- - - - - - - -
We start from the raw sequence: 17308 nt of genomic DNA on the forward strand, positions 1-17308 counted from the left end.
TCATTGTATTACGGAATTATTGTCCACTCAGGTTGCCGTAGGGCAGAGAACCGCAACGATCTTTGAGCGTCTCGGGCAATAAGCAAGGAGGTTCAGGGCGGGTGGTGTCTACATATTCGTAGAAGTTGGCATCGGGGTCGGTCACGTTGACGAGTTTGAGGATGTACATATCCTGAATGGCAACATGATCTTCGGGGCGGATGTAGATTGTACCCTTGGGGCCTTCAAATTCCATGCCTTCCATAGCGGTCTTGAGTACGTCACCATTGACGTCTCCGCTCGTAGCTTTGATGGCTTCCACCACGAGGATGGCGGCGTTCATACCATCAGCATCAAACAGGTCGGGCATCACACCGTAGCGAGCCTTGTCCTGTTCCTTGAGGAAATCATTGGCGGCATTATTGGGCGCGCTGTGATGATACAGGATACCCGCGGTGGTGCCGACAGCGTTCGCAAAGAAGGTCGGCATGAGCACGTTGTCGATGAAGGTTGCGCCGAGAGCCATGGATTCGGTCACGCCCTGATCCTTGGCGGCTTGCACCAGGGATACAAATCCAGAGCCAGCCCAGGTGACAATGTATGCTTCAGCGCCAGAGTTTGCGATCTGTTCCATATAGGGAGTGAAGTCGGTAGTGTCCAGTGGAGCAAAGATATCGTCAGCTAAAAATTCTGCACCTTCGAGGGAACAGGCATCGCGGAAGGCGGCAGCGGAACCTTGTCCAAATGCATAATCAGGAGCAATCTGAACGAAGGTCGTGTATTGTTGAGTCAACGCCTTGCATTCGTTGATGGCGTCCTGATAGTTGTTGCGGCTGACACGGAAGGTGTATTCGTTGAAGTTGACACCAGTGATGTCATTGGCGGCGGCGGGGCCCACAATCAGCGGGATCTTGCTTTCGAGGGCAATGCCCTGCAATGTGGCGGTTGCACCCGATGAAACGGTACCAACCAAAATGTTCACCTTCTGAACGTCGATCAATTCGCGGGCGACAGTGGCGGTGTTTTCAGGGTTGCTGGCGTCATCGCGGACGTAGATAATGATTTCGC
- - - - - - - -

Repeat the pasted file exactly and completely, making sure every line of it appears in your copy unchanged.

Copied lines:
We start from the raw sequence: 17308 nt of genomic DNA on the forward strand, positions 1-17308 counted from the left end.
TCATTGTATTACGGAATTATTGTCCACTCAGGTTGCCGTAGGGCAGAGAACCGCAACGATCTTTGAGCGTCTCGGGCAATAAGCAAGGAGGTTCAGGGCGGGTGGTGTCTACATATTCGTAGAAGTTGGCATCGGGGTCGGTCACGTTGACGAGTTTGAGGATGTACATATCCTGAATGGCAACATGATCTTCGGGGCGGATGTAGATTGTACCCTTGGGGCCTTCAAATTCCATGCCTTCCATAGCGGTCTTGAGTACGTCACCATTGACGTCTCCGCTCGTAGCTTTGATGGCTTCCACCACGAGGATGGCGGCGTTCATACCATCAGCATCAAACAGGTCGGGCATCACACCGTAGCGAGCCTTGTCCTGTTCCTTGAGGAAATCATTGGCGGCATTATTGGGCGCGCTGTGATGATACAGGATACCCGCGGTGGTGCCGACAGCGTTCGCAAAGAAGGTCGGCATGAGCACGTTGTCGATGAAGGTTGCGCCGAGAGCCATGGATTCGGTCACGCCCTGATCCTTGGCGGCTTGCACCAGGGATACAAATCCAGAGCCAGCCCAGGTGACAATGTATGCTTCAGCGCCAGAGTTTGCGATCTGTTCCATATAGGGAGTGAAGTCGGTAGTGTCCAGTGGAGCAAAGATATCGTCAGCTAAAAATTCTGCACCTTCGAGGGAACAGGCATCGCGGAAGGCGGCAGCGGAACCTTGTCCAAATGCATAATCAGGAGCAATCTGAACGAAGGTCGTGTATTGTTGAGTCAACGCCTTGCATTCGTTGATGGCGTCCTGATAGTTGTTGCGGCTGACACGGAAGGTGTATTCGTTGAAGTTGACACCAGTGATGTCATTGGCGGCGGCGGGGCCCACAATCAGCGGGATCTTGCTTTCGAGGGCAATGCCCTGCAATGTGGCGGTTGCACCCGATGAAACGGTACCAACCAAAATGTTCACCTTCTGAACGTCGATCAATTCGCGGGCGACAGTGGCGGTGTTTTCAGGGTTGCTGGCGTCATCGCGGACGTAGATAATGATTTCGC